this country, we think we can eliminate about half of all insured property losses in a given year. so we start with the roof as the first line of defense of any house. >> we want to tie the structure from the roof down to the foundation, kind of like a tree with a big, really good root structure so that, any sort of wind that gets underneath here and starts pulling things up, it has to basically pull the thing up by its roots before it can do any damage. so what we do is we put these connectors at each of one these trusses. we've got these connectors that each of these studs to the plates here, again at the bottom plate here. and again, that gets all tied to back down in the foundation. >> a building code is the minimum building standard that will allow you to move into your home. it's really kind of scary because in no other important area of our life would we accept a minimum standard. >> the building code is gonna say, "well, you don't have to have a connector at each one of these trusses or at each one of these studs." but really, it makes it that much stronger, so it's code plus. >> nothing is going to be hurricane-proof. but it certainly can be hurricane-resistant. just using ring shank nails,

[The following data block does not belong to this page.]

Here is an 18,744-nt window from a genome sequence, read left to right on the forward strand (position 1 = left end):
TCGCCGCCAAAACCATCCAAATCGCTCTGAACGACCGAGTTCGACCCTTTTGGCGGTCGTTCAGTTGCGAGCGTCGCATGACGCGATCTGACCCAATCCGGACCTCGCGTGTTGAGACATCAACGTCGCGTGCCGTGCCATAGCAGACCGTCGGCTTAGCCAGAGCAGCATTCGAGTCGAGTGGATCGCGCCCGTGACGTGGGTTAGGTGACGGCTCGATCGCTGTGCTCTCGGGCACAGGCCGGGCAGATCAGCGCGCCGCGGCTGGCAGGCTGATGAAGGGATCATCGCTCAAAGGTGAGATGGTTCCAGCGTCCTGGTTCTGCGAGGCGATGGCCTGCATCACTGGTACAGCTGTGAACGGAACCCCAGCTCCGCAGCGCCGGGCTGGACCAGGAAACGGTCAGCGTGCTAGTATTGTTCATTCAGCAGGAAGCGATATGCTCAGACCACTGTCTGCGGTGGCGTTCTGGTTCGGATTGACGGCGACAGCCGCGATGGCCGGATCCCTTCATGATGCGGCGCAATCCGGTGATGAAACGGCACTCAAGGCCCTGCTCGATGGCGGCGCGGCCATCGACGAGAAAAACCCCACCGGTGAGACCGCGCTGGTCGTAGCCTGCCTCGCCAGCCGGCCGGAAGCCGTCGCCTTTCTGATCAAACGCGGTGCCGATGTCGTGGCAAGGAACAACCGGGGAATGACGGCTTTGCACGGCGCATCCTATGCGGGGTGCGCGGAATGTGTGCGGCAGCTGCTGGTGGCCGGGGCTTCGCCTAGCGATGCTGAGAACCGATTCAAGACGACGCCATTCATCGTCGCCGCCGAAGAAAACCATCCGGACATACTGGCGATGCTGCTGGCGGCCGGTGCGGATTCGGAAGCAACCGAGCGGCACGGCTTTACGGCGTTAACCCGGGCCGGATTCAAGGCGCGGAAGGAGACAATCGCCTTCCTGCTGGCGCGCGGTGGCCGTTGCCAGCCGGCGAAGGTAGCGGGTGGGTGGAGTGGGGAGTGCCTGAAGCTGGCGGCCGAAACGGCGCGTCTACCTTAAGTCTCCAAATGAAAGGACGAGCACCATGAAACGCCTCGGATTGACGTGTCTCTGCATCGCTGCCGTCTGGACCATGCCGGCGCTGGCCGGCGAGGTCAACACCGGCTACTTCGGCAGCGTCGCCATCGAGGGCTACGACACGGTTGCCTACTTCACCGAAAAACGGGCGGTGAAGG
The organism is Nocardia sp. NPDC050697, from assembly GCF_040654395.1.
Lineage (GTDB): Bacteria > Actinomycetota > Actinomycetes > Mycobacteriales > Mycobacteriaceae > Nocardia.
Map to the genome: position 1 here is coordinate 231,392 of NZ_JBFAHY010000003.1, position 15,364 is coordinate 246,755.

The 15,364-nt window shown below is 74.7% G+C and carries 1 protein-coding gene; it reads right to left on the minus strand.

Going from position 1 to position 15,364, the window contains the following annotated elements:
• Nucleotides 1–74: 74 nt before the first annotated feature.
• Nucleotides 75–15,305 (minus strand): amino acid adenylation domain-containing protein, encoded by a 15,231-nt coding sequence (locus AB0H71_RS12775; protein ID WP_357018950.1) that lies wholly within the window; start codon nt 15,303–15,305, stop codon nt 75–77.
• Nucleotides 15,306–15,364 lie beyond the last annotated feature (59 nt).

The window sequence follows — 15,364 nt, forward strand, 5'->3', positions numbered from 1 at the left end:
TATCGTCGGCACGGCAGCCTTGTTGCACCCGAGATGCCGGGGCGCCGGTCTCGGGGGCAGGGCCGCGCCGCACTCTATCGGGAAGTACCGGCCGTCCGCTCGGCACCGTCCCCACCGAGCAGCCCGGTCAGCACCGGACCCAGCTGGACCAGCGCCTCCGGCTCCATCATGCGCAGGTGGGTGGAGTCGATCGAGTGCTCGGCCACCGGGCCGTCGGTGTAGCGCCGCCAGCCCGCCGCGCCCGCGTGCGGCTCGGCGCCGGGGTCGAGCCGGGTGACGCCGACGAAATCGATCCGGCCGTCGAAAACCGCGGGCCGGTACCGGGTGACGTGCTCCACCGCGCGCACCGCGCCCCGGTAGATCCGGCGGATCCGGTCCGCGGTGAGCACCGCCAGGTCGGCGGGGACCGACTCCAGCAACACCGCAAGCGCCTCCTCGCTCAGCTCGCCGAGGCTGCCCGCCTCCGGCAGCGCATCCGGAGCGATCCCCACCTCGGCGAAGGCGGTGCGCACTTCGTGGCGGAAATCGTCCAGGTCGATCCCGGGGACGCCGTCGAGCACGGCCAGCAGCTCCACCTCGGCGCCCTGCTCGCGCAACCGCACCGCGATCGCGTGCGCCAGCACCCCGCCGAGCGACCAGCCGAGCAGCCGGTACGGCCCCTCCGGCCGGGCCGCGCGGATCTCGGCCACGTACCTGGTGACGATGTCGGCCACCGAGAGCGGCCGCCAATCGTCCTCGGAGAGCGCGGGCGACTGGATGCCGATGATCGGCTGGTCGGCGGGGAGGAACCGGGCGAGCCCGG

which double the strength of connections you're already gonna make, cost about $70 to $100 for the average house. strapping the roof to the walls, which is essential for keeping the house together -- about $400 to $600 for the average home. >> for basically 1% of the construction budget, you can actually make your house a whole lot stronger. >> you can't just address the roof for true disaster resilience. you need to look at the entire building envelope. that's what we call the roof, the walls, the way the walls are tied to the foundation, the windows, the doors, the garage door. >> you also want to prevent things from becoming missiles. >> if debris or projectiles during a heavy windstorm break those windows or blow in the garage door or open the door, now, the house can be pressurized and come apart. >> some people buy special storm shutters. we've seen all the pictures of people boarding up windows with plywood. >> we don't need to do that anymore. in fact, the codes are mandating that all new windows and doors be called impact resistant. >> this glass is specially designed to be able to take impacts from any kinds of debris that might get blown into it